Business decision makers understand the value of data when it comes to making sound, evidence-based decisions. A decision made without data is usually based on instinct. With data, you can predict the likely outcome and get an idea of the chance of the success or failure of a decision. Where decisions involve significant investment or affect large numbers of people, data does a lot of heavy lifting.
Increasingly, businesses describe themselves as ‘data-driven’ and see data as a core business asset. But data that is poorly collected and curated, misused or not held securely has limited value.
When you think about business data, it is helpful to think about its ‘lifecycle’. This starts when the data is collected and stored. It progresses to being managed and shared by users, and ultimately is used to automate processes. The earliest stage – data collection and storage – provides the foundation for the entire lifecycle. That is why it is so important to ensure the strength of your data platforms and the integrity and reliability of your data. Missing or incomplete data at this stage (the first of the three pillars in Insight’s data lifecycle strategy) puts decision-making at risk and reduces the trust that decision-makers have in the data. So, they are back at square one – making decisions based on instinct.
Robust data collection and storage is essential for the integrity and reliability of data, but what do we mean by these terms?
Data reliability is easy to grasp. If data is unreliable, people won’t use it. That is true even if it is only perceived to be unreliable. Decisions based on unreliable data will be challenged and, in today’s data-prolific world, are really hard to justify. The intelligence behind a decision won’t be trusted if the data isn’t considered reliable.
That’s where data integrity plays such an important role. Data integrity is the continuous assurance of the overall accuracy, completeness and consistency of data, throughout the lifecycle.
Data integrity isn’t a given. There are many ways in which data integrity can be compromised. For example, where data is incorrectly formatted or stored in the wrong structure. Where back-up and recovery processes are unstable or out of synch with business needs. Where there are gaps, duplicates or dummy entries. And where data is exposed to security threats or is corrupted. Processes and structures need to be in place that can protect data from these compromises.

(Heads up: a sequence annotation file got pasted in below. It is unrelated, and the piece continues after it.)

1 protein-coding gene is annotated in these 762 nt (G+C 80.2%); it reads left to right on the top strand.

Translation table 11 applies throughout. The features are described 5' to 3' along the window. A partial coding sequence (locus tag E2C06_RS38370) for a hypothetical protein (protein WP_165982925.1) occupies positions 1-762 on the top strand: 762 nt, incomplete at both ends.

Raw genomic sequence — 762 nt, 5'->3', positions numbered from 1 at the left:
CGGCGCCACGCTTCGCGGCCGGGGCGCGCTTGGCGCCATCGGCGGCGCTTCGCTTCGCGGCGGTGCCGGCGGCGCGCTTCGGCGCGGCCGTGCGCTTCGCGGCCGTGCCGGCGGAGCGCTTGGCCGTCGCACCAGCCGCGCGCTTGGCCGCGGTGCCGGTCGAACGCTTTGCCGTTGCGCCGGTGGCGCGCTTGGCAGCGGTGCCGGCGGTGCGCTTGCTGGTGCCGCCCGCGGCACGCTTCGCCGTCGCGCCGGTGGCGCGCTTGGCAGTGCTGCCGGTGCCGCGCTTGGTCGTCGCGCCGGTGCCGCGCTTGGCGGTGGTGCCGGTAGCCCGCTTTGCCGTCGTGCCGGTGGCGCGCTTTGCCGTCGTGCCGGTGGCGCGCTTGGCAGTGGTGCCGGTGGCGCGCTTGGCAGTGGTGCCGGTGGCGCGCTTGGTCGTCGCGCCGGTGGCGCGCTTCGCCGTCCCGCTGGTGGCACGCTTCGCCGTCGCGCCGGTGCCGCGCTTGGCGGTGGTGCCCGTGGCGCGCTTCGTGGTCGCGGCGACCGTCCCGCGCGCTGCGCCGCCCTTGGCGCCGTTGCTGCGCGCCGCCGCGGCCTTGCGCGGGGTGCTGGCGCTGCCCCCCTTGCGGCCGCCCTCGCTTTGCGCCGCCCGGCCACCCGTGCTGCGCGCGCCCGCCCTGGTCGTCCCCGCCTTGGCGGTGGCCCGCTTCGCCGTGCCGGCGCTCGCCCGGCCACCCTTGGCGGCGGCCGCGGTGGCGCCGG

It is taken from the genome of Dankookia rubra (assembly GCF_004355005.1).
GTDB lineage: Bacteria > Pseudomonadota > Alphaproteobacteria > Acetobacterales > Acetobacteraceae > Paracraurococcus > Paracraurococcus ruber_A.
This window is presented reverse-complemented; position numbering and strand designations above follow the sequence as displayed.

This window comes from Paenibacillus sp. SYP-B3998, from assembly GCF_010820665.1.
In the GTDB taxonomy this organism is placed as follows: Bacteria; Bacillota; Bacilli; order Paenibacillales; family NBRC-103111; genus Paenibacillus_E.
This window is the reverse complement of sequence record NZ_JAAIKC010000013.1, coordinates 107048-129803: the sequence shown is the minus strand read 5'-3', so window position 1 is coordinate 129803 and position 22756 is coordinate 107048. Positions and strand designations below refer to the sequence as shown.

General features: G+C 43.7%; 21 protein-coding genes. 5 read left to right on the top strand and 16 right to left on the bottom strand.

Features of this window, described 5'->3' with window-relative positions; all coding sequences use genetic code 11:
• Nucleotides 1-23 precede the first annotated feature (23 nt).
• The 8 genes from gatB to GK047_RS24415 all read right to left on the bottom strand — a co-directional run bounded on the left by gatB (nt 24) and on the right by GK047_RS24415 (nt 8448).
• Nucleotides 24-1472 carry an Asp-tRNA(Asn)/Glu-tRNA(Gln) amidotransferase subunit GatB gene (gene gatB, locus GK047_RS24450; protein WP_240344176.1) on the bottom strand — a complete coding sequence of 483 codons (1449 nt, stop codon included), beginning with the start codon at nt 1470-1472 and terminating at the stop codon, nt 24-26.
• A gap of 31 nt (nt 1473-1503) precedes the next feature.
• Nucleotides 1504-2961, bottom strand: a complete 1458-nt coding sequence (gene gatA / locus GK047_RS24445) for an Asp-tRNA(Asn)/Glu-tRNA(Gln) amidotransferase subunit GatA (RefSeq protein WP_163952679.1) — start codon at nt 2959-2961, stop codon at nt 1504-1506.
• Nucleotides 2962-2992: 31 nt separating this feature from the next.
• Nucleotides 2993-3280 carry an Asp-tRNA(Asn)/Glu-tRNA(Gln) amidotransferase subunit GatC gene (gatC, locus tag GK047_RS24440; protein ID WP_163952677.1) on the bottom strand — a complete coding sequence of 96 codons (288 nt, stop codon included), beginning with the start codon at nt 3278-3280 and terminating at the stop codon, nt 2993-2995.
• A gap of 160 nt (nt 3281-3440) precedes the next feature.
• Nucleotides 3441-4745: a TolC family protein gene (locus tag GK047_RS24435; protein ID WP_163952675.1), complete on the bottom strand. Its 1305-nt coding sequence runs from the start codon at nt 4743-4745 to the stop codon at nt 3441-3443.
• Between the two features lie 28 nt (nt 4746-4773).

Data integrity also means being able to track the data back to its original source and have confidence in its provenance. This is essential to comply with strict privacy regulations. It also ensures that data is only used if it comes from reliable and legitimate sources.
Integrity and reliability are critical to the quality of business data. If you don’t know where the data has come from or you don’t trust its completeness and accuracy, it’s hard to believe in its quality. In a long-running survey of business intelligence and analytics users, 40% said data quality issues were the second most common barrier to data-driven decision making. Given that 62% of companies in the same survey want to treat information as an asset, organisations clearly need to protect the reliability and integrity of their data asset.
Just how do concepts like data integrity and reliability translate to the real-world? We recently helped a global engineering business that was facing a number of data integrity and reliability challenges. The business collects and analyses data from various sources, including its customer relationship management (CRM) systems, and its Enterprise Resource Planning (ERP) systems, in particular its HR and Finance departments.
Different departments including finance, procurement and operations, were each producing their own sets of figures, and the data was being held in various locations around the globe. People questioned the validity of decisions made on such disparate datasets. For effective, trusted decision-making, the business wanted to create a centralised source of reliable data insights that everyone could agree on. The data needed to be cleaned and consolidated into one integrated view so it could be used for accurate reporting and analysis.
As well as building a data warehouse environment hosted in the engineering firm’s Azure cloud environment, Insight provided guidance on how to move data into the new environment and trained staff in generating accurate reports from reliable data. The whole project was delivered within one month of the start date.
There’s a lot more to discover about the data modernisation thoughts and capabilities coming out of Insight. Stay tuned for more information about our on-demand webinar or download your copy of our data strategy whitepaper.